We were eating soup at a local restaurant in Bucharest when my new friend seated opposite me, upon learning that I had been traveling and living overseas since I was 22 years old, stated with great excitement, “So that means you’ve spent your entire adult life traveling!”
After a short pause, I quietly responded, “I guess it does.”
I had actually never thought about that fact before and as I sat there repeating it over and over again in my mind – “I’ve spent my entire adult life traveling” – I surprisingly started to feel a slight sense of sadness as opposed to the joy one might have expected.
Most people spend their entire adult life working and living in one place, unable or unwilling to make the necessary changes that would allow them to achieve their wildest dreams, their truest goals, whatever you want to call them. And by the end, life has passed by and the dreams still remain dreams, and all that such a person can say at that point is, “Oh well. I didn’t do what I really wanted to do during my time on this planet.”
On the other hand, some people, and I suppose I fall into this category, somehow manage to flip that equation around. We manage to achieve many of our goals (travel goals in my case), to turn our dreams into reality, to find a way to actually do the things in life that we truly want to do during our adult years. As a result, it has always been my belief that, when the end comes, I will be able to sit there and smile widely one last time, perfectly content, and declare, “That’s right, I did it!”
But here’s the shocker…as time goes on, I’m not too sure this will actually be the case. Despite the fact that I am able to travel and travel and travel, I must admit that I still experience some of those very same feelings of hopelessness that those who are not out there achieving their goals often deal with. What I’m saying is that I still don’t feel as if I’m living my life to the fullest at all.
Maybe it’s because the chances are quite low that one individual can actually achieve EVERYTHING they could possibly want to achieve in life, a fact that would lead to a never-ending feeling that we’re not living to our full potential. Maybe it’s because the more we do anything, the more we live one particular type of lifestyle, no matter what that lifestyle may be, the more we start to wonder what life would have been like had we done something different. It seems only natural that our brains would become curious about the decisions we didn’t make, and where those decisions might have led, again, regardless of our actual situation.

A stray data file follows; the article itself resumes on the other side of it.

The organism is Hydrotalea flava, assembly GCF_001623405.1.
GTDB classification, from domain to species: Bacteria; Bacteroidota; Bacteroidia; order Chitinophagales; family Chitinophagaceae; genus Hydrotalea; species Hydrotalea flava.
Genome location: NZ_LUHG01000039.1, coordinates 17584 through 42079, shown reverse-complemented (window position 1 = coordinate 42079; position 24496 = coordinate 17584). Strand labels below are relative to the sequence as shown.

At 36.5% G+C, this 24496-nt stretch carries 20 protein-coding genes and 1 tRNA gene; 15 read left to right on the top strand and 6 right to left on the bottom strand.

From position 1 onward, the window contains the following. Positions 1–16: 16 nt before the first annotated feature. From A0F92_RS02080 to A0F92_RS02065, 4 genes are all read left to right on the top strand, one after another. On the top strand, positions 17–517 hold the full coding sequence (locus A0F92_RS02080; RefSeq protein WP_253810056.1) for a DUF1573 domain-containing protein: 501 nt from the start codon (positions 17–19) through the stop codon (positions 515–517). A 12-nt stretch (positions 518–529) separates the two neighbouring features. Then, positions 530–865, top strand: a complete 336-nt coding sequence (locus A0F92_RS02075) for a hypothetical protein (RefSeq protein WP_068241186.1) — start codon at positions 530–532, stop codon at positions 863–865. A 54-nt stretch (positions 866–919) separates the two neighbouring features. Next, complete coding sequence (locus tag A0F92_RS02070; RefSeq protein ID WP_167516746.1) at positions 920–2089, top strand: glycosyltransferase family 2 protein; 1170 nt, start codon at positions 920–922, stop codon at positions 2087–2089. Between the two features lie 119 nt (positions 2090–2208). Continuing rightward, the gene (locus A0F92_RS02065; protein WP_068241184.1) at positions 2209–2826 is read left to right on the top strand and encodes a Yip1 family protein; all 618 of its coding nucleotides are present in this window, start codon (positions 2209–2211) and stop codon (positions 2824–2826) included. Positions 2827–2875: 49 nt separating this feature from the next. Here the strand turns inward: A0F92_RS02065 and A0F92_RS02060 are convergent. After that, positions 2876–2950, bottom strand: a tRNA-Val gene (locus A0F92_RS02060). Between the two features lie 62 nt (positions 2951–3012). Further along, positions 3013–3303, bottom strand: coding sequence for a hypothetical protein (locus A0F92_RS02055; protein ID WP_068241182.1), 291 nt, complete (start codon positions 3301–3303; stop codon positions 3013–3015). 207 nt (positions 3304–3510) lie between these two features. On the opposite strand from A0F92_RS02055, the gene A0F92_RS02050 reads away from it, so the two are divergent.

In reality, I’m quite happy, I’m more than ecstatic that I did choose this crazy traveling lifestyle and I certainly wouldn’t want to trade my experiences for any other path. I hesitate for not even one second in reaching those conclusions.
All I want to examine with this post is whether or not it is possible to actually live life to the fullest, the absolute fullest, after all? I tend to think that such an ideal is not possible and that we will always wonder ‘what if’ and always think about how our life could’ve been.
And perhaps this is a good thing to be aware of before setting out to achieve our travel goals, or any goals for that matter. I really believe that such a realization would help anyone make better choices in life, to remain flexible at all times, and to understand the need, and the importance, of making changes according to our ever-changing situations, interests, goals, etc.
For example, if we understand that ‘a life of travel’ cannot be the ‘be-all and end-all’, that there is no ‘be-all and end-all’, that none of our goals in life will lead to guaranteed, endless fulfillment, we will feel more comfortable making adjustments, whether simple or major. We won’t feel like we’re quitting on our goals or that we have failed in our attempt to live life to the fullest when we decide to move in a new direction. We should understand that our life is about making any and all decisions that seem best at any given time, about trying as many new things as we possibly can, about focusing on creating a unique and interesting overall story, not on the idea that there is only one perfect goal, or one lifestyle, to achieve. Otherwise, we just may be disappointed.
The night before I flew to India, just a couple of days ago, I was having a quick chat about life with a very close friend I’ve known for 18 years now. We talked about our own lifestyles and discussed the things that we’d achieved and the things that we each still want to accomplish over the coming years.
At the end of the talk, my friend started to shake his head, as if in disbelief. Then he said,
“It’s crazy. I’m getting ready, like most people, to go to work tomorrow, to sit in my office for the next week, just like every other week. And you’re about to fly to India to lead a trip for twenty days, while trying to choose between Kyrgyzstan, Georgia and Tanzania for your next destination after that, simply because that’s what you want to be doing.”
I love that I have this freedom. I love that I can travel like this. I really do.
But as my friend dreams of this traveling lifestyle, I must admit that I sometimes dream of his. I’m not saying I want to work in an office and have a daily routine, I’m just saying that my brain won’t allow me to live without wondering what life would be like had I chosen to do something else. And since I don’t know the answer, and never will, that one thought prevents me from feeling 100% fully satisfied with the life that I did happen to choose so far.
Is it just me? Do you agree? Do you think most, or all, people wonder about what they could’ve done in life, no matter how they are actually living?
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